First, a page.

Extended Q and A with Gettysburg Parks Superintendent Ed Clark

I sat down on March 10 with Ed Clark, the new superintendent of Gettysburg National Military Park and the Eisenhower National Historic Site. Here are a few questions and answers that didn’t make it into the news article.

– Jenni Wentz, Evening Sun reporter

Q: I guess to start off, can you tell me a little about your background and how you ended up in Gettysburg?

Clark: I started volunteering with the National Parks Service in 1986, and my first paid job (with the Park Service) was in 1987. I really started off with a completely different set of career goals. Like so many of us in the National Parks Service, I had an affinity for history and nature and out-of-doors, and it only takes a little bit of exposure for the bug to bite most of us. That volunteer opportunity (in 1986) was really kind of that life-altering experience… I worked summer jobs my entire time through college doing a variety of things,  whether that (was) interpretive programs, working in campgrounds…

New Gettysburg National Military Park Superintendent Ed W. Clark stands near Ziegler's Grove on Cemetery Hill on March 20. (Clare Becker - The Evening Sun)

New Gettysburg National Military Park Superintendent Ed W. Clark stands near Ziegler’s Grove on Cemetery Hill on March 20. (Clare Becker – The Evening Sun)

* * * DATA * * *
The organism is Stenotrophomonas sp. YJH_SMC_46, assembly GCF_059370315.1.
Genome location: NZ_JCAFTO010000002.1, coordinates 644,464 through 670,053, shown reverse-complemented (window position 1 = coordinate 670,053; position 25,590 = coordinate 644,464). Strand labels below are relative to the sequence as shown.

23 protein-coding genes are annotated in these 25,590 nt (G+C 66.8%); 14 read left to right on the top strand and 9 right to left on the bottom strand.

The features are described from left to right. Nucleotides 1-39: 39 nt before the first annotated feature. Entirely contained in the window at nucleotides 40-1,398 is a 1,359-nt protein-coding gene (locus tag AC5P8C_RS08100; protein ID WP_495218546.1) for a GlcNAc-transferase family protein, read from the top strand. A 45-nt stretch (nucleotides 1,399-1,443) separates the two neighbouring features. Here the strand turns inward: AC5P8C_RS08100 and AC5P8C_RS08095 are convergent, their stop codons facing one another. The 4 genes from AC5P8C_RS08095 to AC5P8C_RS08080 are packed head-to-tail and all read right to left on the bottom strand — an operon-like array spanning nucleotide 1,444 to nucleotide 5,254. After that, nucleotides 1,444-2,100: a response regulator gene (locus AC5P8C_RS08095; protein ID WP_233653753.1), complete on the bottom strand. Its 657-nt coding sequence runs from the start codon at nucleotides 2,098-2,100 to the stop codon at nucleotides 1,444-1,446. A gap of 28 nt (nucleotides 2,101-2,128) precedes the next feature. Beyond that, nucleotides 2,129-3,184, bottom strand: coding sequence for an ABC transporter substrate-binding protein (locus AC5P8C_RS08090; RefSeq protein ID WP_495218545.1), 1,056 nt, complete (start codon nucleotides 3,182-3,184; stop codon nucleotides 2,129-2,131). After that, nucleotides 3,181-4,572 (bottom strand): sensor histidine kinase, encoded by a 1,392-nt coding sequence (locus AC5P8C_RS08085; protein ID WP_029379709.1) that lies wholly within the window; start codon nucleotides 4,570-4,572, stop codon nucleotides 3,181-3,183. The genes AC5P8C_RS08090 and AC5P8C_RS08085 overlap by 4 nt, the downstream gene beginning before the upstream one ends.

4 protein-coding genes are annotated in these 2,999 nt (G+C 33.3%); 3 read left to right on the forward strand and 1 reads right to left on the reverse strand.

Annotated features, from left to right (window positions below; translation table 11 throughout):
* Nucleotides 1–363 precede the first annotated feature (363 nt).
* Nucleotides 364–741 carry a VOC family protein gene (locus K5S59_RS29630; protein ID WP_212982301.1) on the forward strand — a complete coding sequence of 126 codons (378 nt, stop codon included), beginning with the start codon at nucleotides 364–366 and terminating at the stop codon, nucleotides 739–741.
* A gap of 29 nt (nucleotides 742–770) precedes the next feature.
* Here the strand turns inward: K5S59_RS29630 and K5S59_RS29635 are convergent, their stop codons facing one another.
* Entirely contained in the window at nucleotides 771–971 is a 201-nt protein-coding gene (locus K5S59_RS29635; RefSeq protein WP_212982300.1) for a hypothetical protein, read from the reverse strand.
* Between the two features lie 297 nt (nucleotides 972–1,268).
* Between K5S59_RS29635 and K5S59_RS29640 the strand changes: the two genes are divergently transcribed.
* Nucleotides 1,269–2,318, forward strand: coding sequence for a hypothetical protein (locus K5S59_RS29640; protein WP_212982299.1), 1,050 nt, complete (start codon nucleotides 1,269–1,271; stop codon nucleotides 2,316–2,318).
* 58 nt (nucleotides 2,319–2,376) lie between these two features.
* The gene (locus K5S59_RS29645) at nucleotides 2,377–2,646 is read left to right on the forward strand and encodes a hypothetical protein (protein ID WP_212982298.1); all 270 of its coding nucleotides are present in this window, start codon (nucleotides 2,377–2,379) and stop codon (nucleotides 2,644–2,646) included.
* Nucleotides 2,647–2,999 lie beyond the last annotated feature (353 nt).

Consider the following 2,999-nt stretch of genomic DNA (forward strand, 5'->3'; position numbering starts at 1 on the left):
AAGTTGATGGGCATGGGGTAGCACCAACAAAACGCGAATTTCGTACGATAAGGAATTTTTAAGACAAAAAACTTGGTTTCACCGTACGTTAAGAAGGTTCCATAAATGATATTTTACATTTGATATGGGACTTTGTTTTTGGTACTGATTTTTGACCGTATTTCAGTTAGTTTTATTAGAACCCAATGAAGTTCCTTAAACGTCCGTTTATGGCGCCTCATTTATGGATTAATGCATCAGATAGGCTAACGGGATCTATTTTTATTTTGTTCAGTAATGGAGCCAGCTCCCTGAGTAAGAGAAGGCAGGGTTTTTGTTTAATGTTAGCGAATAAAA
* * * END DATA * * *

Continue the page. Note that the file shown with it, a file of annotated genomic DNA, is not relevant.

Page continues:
I took a semester off from college to attend a seasonal law enforcement academy… I came out and got my permanent job in law enforcement. I spent a good portion of my career in ranger activities — law enforcement, emergency medicine, search and rescue, firefighting, all that kind of stuff — but I really expanded my skill-sets to bring in a lot of broader park management experiences…

I spent 16 years in the Blue Ridge Parkway and then I went up to Shenandoah National Park where I had a very eclectic job working on lands, working as a subject matter expert on law and policy… I spent about five years there. I spent a little time in D.C. managing the National Heritage Area program. I had a great experience in that program… From there, I got my first superintendency at Manassas, and I was there for about six years, I guess, and now I’m here in Gettysburg…

The Park Service is so diverse in what we do. It’s everything from the Grand Canyon to presidential homes… to battlefields like (Gettysburg). So I’ve been saying only in the National Park Service would the take a biologist — my degree is in biology — give him a gun to carry the bulk of his career and then give (him) historical parks to manage.

Q: Why did you decide to make that move to Gettysburg?

A: That’s an easy and a hard question all in one. First, it’s Gettysburg, and having worked at a Civil War park (Manassas) for six years, certainly the subject matter has always interested me. I certainly grew up very aware of Civil War history growing up in Virginia… I dearly looked forward to all of this historic trips and Civil War trips to museums, particularly around Virginia but also more broadly across the region. I have many fond memories of going to battlefields, especially here at Gettysburg. As most good Virginians, I know my Civil War roots and had several ancestors who fought here…